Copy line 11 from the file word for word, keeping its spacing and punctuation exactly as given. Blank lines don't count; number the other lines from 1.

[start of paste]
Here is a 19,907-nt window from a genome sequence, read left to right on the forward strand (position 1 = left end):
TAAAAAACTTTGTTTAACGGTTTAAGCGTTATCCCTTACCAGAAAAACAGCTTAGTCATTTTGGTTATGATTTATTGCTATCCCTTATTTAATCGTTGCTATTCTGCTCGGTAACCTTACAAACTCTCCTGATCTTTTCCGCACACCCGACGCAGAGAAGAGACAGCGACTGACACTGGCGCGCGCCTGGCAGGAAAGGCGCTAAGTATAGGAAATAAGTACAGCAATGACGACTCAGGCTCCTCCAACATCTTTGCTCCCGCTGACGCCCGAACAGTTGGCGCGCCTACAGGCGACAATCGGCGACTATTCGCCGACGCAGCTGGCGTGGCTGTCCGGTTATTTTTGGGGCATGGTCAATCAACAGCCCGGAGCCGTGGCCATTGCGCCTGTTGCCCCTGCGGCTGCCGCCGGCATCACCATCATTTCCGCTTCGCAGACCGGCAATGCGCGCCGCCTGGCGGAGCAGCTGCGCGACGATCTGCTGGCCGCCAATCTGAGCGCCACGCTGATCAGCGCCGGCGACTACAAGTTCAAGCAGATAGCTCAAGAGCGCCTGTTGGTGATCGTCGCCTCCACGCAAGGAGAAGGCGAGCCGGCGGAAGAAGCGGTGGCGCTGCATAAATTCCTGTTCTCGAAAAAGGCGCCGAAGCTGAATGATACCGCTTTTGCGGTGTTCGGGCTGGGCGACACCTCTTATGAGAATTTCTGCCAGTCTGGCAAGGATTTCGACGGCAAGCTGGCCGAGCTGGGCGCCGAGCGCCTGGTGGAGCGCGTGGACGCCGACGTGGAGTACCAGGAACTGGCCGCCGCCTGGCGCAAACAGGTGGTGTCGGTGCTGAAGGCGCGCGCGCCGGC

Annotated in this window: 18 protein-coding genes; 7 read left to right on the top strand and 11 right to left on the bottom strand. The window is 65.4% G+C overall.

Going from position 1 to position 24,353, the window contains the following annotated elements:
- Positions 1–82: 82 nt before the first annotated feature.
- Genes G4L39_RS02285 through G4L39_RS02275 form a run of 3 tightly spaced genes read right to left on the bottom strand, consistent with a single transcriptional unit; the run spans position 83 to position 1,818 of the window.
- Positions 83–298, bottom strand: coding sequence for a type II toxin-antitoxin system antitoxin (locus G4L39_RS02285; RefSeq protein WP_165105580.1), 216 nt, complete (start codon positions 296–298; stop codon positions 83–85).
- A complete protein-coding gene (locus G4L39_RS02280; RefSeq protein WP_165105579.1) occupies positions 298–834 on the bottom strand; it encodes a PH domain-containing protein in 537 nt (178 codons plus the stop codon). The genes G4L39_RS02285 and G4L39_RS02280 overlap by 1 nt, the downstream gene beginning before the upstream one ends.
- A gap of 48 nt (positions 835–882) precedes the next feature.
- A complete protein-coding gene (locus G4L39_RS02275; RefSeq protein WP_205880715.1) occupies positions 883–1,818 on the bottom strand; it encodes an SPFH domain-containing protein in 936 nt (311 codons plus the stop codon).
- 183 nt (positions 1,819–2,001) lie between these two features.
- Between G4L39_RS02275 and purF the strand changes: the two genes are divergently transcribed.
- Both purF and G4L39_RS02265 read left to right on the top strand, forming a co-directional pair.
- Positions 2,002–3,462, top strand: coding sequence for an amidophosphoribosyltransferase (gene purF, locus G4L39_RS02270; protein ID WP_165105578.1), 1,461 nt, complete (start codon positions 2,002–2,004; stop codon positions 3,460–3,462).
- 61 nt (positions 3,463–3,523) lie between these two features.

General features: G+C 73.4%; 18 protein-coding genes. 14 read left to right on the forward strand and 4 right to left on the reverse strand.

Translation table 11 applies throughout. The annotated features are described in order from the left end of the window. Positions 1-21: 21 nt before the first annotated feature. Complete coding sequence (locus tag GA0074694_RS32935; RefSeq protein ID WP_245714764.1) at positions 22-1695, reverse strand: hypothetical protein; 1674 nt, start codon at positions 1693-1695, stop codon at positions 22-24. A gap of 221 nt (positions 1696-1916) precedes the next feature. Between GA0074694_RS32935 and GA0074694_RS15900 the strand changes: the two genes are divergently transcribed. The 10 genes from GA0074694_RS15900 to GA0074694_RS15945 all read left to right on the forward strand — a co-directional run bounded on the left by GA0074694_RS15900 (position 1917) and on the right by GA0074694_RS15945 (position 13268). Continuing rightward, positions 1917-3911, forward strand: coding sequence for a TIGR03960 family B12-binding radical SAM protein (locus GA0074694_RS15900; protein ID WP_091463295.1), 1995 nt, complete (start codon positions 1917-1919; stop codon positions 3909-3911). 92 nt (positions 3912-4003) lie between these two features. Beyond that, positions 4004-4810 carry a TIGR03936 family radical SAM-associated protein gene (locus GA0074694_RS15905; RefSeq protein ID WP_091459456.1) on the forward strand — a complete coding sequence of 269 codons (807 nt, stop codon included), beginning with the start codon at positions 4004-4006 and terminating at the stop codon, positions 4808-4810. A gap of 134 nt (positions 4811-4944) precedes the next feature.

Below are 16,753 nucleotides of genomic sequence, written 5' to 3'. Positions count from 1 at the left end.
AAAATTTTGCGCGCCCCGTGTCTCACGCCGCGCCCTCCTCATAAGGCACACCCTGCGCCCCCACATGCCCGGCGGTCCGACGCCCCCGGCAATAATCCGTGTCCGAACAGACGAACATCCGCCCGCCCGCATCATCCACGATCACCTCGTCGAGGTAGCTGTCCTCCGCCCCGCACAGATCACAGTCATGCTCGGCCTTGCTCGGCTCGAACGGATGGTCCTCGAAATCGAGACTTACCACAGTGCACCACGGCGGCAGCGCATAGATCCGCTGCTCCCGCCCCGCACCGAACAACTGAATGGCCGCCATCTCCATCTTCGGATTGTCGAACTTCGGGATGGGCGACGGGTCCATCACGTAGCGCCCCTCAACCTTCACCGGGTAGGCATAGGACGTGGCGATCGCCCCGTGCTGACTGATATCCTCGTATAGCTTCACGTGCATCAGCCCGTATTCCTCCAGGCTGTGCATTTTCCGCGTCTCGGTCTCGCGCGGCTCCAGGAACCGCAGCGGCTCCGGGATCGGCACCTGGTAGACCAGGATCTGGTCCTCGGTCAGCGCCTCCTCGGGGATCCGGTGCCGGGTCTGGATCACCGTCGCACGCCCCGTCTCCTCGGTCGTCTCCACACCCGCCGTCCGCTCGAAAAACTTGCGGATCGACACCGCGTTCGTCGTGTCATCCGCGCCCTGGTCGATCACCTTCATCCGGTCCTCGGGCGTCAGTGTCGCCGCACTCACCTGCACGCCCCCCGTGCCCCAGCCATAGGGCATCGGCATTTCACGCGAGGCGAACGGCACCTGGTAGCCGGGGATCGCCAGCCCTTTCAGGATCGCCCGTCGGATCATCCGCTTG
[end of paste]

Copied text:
- 183 nt (positions 1,819–2,001) lie between these two features.